Charge-transfer absorptions between tetracyanoethylene (TCNE) and the (SPh)n series were measured using the Kuroda method in order to deduce ionization potential (IP) values.29 Weak charge-transfer (CT) bands appear at 512-632 nm; however, the spectra are not precise enough to calculate useful IP values from CT absorptions (IPCT). In the case of 7•TCNE,no CT band was observed, which may be due to theincreased steric hindrance. In general, steric hindrance of the π system in these systems may preclude the use of a classical CT band to IP correlation model; the change in the geometry of the complex having a greater effect than the change in electronic π character.

Photovoltaic device performance

Because the reduction potentials are close to those of active fullerene derivatives, 7b was chosen to test the acceptor capabilities of these compounds in organic photovoltaic devices. The results are shown in Figure 7, and the cell parameters are summarized in Table 3. The best power conversion efficiency (PCE) of 0.30% was achieved by an active layer of 3:2 7b:poly-(3-hexylthiophene) (P3HT) by mass.

Figure 7 Photovoltaic response of 1:1, 2:3 and 3:2 7b:poly-(3-hexylthiophene) (P3HT) devices. 

Table 3 Parameters of 7b:poly-(3-hexylthiophene) (P3HT) photovoltaic devices 

7b:P3HT VOC / V JSC /
(mA cm-2)
FF η / %
1:1 0.626 0.95 0.33 0.20
2:3 0.544 1.27 0.35 0.24
3:2 0.644 1.38 0.34 0.30

FF: Fill factor; JSC: short-circuit current; VOC: open-circuit voltage; h: power conversion efficiency.

The open-circuit voltage for the highest efficiency cell was 0.644 V, which is comparable to values observed for P3HT:PCBM devices. However, the short-circuit current densities were very low. The reduction potential of 7b is higher than that for PCBM (-1.05 V vs. Ag/Ag+ in THF).30 In fact, the value is much closer to the second reduction of PCBM (-1.46 V). The energy level difference could account for the relatively high open-circuit voltages. Because the reduction potential is considerably higher, it is possible that a more stable P3HT state provides a pathway for recombination. The electron in the 7b-anion could relax to a lower energy P3HT triplet state or polaron state, thus reducing overall efficiency.31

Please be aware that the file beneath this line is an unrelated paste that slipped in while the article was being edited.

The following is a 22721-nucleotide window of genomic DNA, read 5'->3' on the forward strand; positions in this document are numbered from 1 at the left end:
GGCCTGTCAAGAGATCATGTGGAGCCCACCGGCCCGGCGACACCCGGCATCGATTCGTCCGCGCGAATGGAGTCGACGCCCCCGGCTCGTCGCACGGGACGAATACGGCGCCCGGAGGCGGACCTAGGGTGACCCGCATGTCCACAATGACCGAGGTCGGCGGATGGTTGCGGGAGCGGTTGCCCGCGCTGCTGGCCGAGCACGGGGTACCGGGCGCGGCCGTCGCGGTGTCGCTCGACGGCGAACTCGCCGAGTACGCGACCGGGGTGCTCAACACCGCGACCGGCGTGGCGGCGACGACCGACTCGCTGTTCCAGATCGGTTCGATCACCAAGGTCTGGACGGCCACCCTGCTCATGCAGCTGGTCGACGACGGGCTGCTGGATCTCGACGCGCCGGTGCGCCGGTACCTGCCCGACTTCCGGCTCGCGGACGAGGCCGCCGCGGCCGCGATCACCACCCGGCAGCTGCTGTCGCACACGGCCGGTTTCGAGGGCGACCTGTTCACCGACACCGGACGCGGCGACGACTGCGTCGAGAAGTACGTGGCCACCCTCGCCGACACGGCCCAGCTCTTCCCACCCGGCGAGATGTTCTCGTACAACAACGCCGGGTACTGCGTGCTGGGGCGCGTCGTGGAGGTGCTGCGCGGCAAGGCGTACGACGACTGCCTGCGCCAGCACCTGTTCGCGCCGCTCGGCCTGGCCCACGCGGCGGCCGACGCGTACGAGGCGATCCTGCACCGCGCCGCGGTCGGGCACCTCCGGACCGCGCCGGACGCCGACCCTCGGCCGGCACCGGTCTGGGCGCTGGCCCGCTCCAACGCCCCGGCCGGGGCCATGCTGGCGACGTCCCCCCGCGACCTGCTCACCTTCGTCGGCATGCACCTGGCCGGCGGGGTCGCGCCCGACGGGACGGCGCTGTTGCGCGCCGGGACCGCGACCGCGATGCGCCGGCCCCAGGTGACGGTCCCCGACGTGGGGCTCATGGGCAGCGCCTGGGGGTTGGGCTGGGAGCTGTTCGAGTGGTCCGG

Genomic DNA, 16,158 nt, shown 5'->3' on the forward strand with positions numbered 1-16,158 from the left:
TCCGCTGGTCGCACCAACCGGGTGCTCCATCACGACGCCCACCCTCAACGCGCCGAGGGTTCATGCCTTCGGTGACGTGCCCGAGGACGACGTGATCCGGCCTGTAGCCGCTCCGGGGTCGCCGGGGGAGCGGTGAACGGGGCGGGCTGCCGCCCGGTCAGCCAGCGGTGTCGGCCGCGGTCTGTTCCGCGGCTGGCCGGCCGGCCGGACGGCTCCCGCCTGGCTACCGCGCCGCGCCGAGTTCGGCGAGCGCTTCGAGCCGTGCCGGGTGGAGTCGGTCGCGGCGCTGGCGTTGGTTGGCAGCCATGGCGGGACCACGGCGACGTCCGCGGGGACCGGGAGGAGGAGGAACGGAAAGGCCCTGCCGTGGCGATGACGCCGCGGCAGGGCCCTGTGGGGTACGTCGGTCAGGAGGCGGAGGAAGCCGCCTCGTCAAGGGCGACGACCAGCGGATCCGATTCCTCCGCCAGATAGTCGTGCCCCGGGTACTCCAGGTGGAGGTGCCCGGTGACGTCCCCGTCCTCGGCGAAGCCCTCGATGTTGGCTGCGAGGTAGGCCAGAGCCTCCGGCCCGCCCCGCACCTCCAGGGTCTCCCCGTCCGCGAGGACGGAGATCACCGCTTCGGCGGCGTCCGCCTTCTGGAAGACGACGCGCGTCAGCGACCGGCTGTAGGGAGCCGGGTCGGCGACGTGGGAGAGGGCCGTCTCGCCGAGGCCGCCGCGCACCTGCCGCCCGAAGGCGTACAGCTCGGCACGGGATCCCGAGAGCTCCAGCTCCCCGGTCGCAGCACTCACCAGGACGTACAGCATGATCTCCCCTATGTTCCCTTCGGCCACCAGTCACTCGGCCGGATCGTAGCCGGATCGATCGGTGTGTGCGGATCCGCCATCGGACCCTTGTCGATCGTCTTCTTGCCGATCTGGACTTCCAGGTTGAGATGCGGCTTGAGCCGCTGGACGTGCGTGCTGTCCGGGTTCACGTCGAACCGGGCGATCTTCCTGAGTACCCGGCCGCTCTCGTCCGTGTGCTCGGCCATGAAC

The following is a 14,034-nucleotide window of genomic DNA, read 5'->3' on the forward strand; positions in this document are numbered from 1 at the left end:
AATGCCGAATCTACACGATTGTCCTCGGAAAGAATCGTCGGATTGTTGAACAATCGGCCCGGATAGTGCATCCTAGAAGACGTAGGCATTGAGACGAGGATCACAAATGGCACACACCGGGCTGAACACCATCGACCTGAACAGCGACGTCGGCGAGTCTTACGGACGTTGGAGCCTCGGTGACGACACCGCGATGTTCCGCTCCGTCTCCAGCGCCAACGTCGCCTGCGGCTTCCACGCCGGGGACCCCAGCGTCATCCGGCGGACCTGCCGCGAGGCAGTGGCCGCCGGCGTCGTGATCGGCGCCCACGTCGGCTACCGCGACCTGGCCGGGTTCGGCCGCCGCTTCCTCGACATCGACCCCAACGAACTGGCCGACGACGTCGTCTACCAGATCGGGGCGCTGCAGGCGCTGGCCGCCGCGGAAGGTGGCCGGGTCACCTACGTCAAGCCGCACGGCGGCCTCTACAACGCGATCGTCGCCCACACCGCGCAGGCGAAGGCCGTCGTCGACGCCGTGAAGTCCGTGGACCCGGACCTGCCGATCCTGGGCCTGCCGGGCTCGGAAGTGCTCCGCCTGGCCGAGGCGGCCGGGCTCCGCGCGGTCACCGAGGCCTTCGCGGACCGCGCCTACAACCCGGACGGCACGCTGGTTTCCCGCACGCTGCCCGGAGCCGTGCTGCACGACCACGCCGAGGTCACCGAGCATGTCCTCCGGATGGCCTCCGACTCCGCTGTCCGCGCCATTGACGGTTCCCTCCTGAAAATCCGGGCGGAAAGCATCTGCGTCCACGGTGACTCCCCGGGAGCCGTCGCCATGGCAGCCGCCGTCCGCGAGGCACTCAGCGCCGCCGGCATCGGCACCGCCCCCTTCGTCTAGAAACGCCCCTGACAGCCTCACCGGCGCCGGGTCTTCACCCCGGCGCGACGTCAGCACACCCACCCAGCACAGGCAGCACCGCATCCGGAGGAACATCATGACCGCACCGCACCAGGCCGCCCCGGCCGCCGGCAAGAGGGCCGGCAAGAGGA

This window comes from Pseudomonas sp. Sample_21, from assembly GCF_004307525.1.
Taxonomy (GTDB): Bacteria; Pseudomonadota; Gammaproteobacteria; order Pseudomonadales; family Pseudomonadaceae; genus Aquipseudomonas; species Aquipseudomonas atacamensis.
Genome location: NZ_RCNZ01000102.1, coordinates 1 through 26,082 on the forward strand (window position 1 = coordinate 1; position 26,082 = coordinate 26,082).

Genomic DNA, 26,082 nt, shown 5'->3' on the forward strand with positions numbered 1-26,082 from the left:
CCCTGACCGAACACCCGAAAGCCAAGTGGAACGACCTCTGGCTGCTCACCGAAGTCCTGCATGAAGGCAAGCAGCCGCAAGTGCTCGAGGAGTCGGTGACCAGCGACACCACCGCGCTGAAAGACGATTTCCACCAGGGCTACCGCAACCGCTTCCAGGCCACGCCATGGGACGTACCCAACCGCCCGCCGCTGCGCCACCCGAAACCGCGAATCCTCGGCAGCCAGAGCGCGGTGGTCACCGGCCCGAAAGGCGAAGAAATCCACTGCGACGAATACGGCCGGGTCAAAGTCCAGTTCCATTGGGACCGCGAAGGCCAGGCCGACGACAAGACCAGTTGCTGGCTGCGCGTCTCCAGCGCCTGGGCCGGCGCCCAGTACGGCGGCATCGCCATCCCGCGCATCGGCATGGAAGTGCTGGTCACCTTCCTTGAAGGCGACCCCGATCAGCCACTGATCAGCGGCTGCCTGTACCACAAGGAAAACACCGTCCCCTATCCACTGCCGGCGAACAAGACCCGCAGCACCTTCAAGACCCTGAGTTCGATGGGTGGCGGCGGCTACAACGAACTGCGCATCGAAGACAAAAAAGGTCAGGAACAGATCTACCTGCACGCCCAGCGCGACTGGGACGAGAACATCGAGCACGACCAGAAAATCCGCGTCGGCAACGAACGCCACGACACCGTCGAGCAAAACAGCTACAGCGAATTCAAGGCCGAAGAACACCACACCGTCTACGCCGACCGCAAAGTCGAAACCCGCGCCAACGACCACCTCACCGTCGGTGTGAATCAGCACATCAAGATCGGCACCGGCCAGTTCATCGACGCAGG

Alternatively, the morphology of the solar cell device could be the cause of the observed low currents. The lack of stacked domains may mean that intermolecular electron transfer is limited, which would lead to the observed low currents. Devices were fabricated using procedures optimized for PCBM devices for comparison. Efficiencies may be improved by optimizing fabrication procedures and/or active layer compositions for these functionalized corannulenes.


In short, a series of (phenylthio)ncorannulenes was synthesized and their properties investigated. There is a rough linear dependence between the HOMO-LUMO gaps and the number of substituents. This is demonstrated in the results found for both redox potentials and UV-Vis absorption data. Fabrication of a 7b:P3HT photovoltaic device resulted in a 0.3% PCE.

Supplementary Information

Experimental procedures and photophysical spectra are available free of charge at CCDC-1446812 contains the supplementary crystallographic data for this paper. The data can be obtained free of charge from The Cambridge Crystallographic Data Centre via


We gratefully acknowledge the support of the University of Zurich, the Swiss National Science Foundation (A. S., A. B., A. L., K. K. B., J. S. S.), Robert A. Welch Foundation (endowed chair, grant #AH-0033, L. E.), US National Science Fundation (NSF), grants: DMR-1205302 (PREM Program) and CHE-1408865 (L. E., A. M.-O., D. C. B., R. W. C.), National Basic Research Program of China 2015CB856500 (K. K. B., J. S. S.), Qian Ren Scholar Program of China (K. K. B., J. S. S.), and Synergetic Innovation Center of Chemical Science and Engineering, Tianjin (K. K. B., J. S. S.).


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Received: January 19, 2016; Accepted: March 09, 2016